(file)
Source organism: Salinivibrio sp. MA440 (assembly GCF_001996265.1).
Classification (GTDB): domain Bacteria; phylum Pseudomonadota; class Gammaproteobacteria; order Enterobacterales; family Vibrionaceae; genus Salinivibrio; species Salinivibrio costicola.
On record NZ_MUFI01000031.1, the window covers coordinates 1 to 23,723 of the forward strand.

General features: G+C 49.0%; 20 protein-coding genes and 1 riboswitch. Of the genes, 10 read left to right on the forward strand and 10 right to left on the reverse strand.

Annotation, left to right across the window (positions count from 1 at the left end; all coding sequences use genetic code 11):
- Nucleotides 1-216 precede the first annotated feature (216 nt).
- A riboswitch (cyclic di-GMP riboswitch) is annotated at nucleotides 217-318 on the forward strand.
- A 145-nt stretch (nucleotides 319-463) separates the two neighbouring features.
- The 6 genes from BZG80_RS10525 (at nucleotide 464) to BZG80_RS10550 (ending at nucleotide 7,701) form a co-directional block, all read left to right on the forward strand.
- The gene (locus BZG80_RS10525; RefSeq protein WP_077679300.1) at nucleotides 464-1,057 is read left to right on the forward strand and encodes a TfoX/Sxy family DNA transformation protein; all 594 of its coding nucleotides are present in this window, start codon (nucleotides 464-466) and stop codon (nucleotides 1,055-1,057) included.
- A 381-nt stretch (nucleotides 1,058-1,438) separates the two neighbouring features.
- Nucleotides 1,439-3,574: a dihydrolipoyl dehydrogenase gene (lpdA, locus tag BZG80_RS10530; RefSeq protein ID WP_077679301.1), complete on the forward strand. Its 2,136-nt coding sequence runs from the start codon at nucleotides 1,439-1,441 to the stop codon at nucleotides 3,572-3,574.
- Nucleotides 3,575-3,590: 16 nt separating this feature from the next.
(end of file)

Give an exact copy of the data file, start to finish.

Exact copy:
Source organism: Salinivibrio sp. MA440 (assembly GCF_001996265.1).
Classification (GTDB): domain Bacteria; phylum Pseudomonadota; class Gammaproteobacteria; order Enterobacterales; family Vibrionaceae; genus Salinivibrio; species Salinivibrio costicola.
On record NZ_MUFI01000031.1, the window covers coordinates 1 to 23,723 of the forward strand.

General features: G+C 49.0%; 20 protein-coding genes and 1 riboswitch. Of the genes, 10 read left to right on the forward strand and 10 right to left on the reverse strand.

Annotation, left to right across the window (positions count from 1 at the left end; all coding sequences use genetic code 11):
- Nucleotides 1-216 precede the first annotated feature (216 nt).
- A riboswitch (cyclic di-GMP riboswitch) is annotated at nucleotides 217-318 on the forward strand.
- A 145-nt stretch (nucleotides 319-463) separates the two neighbouring features.
- The 6 genes from BZG80_RS10525 (at nucleotide 464) to BZG80_RS10550 (ending at nucleotide 7,701) form a co-directional block, all read left to right on the forward strand.
- The gene (locus BZG80_RS10525; RefSeq protein WP_077679300.1) at nucleotides 464-1,057 is read left to right on the forward strand and encodes a TfoX/Sxy family DNA transformation protein; all 594 of its coding nucleotides are present in this window, start codon (nucleotides 464-466) and stop codon (nucleotides 1,055-1,057) included.
- A 381-nt stretch (nucleotides 1,058-1,438) separates the two neighbouring features.
- Nucleotides 1,439-3,574: a dihydrolipoyl dehydrogenase gene (lpdA, locus tag BZG80_RS10530; RefSeq protein ID WP_077679301.1), complete on the forward strand. Its 2,136-nt coding sequence runs from the start codon at nucleotides 1,439-1,441 to the stop codon at nucleotides 3,572-3,574.
- Nucleotides 3,575-3,590: 16 nt separating this feature from the next.